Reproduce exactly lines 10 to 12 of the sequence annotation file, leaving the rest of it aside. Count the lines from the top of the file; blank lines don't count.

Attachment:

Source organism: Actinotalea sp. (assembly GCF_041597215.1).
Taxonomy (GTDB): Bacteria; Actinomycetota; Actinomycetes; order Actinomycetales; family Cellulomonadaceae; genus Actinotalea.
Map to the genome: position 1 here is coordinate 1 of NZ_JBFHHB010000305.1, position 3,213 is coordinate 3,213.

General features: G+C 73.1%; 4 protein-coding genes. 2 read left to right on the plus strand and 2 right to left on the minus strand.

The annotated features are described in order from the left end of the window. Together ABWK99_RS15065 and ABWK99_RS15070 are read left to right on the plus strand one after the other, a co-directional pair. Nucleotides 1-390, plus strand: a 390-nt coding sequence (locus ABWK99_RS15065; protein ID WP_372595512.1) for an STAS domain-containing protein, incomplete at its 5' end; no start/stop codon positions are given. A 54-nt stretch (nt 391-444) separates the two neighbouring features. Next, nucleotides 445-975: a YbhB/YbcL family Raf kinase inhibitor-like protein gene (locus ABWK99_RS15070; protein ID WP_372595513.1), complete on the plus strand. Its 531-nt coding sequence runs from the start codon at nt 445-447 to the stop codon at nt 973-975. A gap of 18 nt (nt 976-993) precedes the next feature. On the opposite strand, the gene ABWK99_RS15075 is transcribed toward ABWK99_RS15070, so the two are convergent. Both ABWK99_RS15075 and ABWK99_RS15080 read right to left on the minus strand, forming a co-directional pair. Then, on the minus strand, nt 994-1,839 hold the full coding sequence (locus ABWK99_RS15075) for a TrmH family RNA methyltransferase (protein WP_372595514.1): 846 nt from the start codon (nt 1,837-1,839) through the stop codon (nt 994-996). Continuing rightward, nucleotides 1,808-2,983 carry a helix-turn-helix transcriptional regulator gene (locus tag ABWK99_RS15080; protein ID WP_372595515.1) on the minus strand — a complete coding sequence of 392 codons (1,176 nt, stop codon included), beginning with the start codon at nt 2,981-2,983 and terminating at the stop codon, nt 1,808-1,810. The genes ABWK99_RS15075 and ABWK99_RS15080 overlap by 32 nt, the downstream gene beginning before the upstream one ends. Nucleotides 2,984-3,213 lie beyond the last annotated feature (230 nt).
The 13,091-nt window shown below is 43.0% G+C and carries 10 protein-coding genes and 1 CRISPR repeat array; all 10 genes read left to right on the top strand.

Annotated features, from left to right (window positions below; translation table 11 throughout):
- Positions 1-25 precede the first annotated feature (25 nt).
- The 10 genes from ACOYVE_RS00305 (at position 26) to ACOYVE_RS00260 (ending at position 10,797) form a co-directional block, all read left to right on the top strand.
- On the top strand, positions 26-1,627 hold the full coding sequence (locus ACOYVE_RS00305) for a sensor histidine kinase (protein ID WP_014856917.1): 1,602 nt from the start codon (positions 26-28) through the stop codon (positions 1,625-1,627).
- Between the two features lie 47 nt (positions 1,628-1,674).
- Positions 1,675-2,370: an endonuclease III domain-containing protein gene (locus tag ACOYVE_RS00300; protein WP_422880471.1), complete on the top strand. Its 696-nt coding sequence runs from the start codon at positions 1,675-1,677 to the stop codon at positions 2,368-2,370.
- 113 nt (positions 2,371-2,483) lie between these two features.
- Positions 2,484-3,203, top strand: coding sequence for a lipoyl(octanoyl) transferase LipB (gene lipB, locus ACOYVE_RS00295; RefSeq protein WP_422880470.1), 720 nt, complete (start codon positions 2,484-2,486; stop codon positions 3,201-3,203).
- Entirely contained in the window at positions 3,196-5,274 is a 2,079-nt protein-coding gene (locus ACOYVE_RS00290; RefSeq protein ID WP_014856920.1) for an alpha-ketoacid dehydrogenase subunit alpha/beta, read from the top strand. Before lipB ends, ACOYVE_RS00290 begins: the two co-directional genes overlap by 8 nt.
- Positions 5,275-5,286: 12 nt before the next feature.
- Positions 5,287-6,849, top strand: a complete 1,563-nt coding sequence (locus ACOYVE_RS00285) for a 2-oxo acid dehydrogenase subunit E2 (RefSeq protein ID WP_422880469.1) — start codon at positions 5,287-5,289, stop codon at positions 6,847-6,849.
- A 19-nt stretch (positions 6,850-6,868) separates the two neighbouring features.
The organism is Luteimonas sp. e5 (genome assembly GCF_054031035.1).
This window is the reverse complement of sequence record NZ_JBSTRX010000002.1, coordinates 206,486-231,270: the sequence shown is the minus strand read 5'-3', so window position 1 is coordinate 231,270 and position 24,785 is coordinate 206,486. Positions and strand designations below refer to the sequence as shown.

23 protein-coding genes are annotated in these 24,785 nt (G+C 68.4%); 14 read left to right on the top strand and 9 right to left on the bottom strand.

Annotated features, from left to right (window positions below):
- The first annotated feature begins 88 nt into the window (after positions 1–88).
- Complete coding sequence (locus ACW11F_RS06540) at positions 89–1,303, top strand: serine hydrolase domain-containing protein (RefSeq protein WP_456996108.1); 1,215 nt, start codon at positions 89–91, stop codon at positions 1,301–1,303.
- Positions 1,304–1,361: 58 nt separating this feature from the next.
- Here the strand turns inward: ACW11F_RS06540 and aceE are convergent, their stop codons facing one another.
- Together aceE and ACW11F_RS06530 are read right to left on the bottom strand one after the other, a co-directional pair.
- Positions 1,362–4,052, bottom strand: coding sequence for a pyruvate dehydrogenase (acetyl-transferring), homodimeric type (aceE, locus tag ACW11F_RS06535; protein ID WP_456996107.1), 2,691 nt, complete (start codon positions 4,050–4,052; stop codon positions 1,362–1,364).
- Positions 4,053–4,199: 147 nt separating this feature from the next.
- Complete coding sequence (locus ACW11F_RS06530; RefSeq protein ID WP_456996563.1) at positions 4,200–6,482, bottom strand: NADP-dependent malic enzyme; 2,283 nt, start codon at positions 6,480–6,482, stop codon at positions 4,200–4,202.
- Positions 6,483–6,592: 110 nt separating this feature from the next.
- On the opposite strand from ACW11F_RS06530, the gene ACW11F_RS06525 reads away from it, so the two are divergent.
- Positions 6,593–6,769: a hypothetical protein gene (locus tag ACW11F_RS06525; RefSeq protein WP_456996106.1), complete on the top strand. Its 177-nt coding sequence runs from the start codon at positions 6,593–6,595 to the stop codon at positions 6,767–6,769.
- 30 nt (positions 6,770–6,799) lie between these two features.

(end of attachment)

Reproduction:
- On the top strand, positions 26-1,627 hold the full coding sequence (locus ACOYVE_RS00305) for a sensor histidine kinase (protein ID WP_014856917.1): 1,602 nt from the start codon (positions 26-28) through the stop codon (positions 1,625-1,627).
- Between the two features lie 47 nt (positions 1,628-1,674).
- Positions 1,675-2,370: an endonuclease III domain-containing protein gene (locus tag ACOYVE_RS00300; protein WP_422880471.1), complete on the top strand. Its 696-nt coding sequence runs from the start codon at positions 1,675-1,677 to the stop codon at positions 2,368-2,370.